Автор — Рав Ицхак Зильбер
There was probably no harder period to practice Judaism than the history of Russian Jews in Soviet Russia
I tried to get to the synagogue by 6:30 AM, daven, learn Gemara, and go to work
One of these Jews stopped me, handed me, an eleven-year-old child, a box of matches and said, “Nu, light it or I will hit you!”
I do not know of another father whose son feels more indebted to him than I do to my father, of blessed memory, for the knowledge that he gave me.
Using the excuse of Jewish disloyalty, the czar’s government cleared the border area of Jews. Thousands of Jewish families from Lithuania and Latvia were forced to move into central Russia.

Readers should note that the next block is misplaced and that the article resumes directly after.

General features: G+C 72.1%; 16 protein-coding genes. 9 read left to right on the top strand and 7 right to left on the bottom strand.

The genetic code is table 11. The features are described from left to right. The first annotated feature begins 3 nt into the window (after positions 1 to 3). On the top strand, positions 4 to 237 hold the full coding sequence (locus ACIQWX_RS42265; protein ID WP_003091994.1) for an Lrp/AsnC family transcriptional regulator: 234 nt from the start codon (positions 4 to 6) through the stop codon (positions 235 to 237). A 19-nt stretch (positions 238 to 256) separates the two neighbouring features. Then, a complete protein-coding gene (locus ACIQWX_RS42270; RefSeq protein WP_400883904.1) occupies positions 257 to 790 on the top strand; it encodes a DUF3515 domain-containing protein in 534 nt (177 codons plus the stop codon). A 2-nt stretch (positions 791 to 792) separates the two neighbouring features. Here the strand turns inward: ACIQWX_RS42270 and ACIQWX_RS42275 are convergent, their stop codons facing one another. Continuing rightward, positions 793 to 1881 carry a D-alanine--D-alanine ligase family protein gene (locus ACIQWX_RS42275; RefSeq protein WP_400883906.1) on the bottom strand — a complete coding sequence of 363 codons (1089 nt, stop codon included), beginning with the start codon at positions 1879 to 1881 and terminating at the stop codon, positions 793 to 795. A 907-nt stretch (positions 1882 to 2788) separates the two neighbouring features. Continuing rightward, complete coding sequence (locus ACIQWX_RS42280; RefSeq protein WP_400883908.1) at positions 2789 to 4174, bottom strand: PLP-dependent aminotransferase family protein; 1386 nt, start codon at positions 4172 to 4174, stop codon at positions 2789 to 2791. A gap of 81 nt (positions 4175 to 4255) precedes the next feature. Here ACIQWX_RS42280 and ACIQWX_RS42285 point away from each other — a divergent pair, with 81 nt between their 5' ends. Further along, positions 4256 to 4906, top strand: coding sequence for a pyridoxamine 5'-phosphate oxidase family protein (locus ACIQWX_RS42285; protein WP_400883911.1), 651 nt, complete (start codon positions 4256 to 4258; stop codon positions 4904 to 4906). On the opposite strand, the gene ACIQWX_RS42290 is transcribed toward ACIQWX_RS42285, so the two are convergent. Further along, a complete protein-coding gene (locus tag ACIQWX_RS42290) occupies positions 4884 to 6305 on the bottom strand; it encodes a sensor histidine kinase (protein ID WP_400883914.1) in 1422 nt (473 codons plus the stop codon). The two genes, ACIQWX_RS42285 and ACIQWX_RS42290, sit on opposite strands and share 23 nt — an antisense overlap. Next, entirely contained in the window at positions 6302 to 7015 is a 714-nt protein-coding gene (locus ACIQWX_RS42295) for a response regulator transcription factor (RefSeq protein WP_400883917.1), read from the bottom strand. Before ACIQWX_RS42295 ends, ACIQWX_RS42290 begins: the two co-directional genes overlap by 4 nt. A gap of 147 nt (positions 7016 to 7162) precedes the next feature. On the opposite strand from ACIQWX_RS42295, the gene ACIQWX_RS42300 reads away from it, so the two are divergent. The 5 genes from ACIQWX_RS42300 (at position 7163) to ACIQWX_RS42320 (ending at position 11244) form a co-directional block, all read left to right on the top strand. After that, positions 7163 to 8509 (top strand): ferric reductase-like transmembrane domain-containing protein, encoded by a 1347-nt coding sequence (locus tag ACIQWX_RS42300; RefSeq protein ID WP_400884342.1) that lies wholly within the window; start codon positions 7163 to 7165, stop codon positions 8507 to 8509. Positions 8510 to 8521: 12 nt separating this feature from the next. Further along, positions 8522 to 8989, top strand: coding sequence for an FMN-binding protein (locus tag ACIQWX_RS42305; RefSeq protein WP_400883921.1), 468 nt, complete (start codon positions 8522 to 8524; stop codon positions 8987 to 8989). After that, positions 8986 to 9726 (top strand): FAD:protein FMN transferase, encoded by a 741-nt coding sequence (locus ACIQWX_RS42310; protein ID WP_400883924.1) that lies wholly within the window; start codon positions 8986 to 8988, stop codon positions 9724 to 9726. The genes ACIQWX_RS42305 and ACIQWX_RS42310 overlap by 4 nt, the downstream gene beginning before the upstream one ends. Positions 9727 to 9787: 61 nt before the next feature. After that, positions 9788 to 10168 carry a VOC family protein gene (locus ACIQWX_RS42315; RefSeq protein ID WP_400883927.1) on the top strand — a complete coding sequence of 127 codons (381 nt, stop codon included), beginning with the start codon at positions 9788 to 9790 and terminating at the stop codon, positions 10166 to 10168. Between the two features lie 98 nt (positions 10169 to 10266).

I know about my grandfather only from stories. They said that he used to spend all day in the synagogue, wearing his tallis gadol and tefillin.
After Rav Naftali's death, his oldest son, Rav Aharon Zelig Tziyuni, became Rav of Lyutzin
I was nine when I was taken away from my mother and drafted to be a soldier. My mother was a widow; I was her only child. My father passed away before I was born and I was named after him.
My great-great grandfather from my father's side, Rav David Tziyuni, lived two hundred years ago. During his last years he was the rabbi of Lyutzin, then part of Czarist Russia.
My parents were my first and only teachers, and they taught me Torah.
I am very happy that there are Jews in America who want to come closer to Torah and keep mitzvos.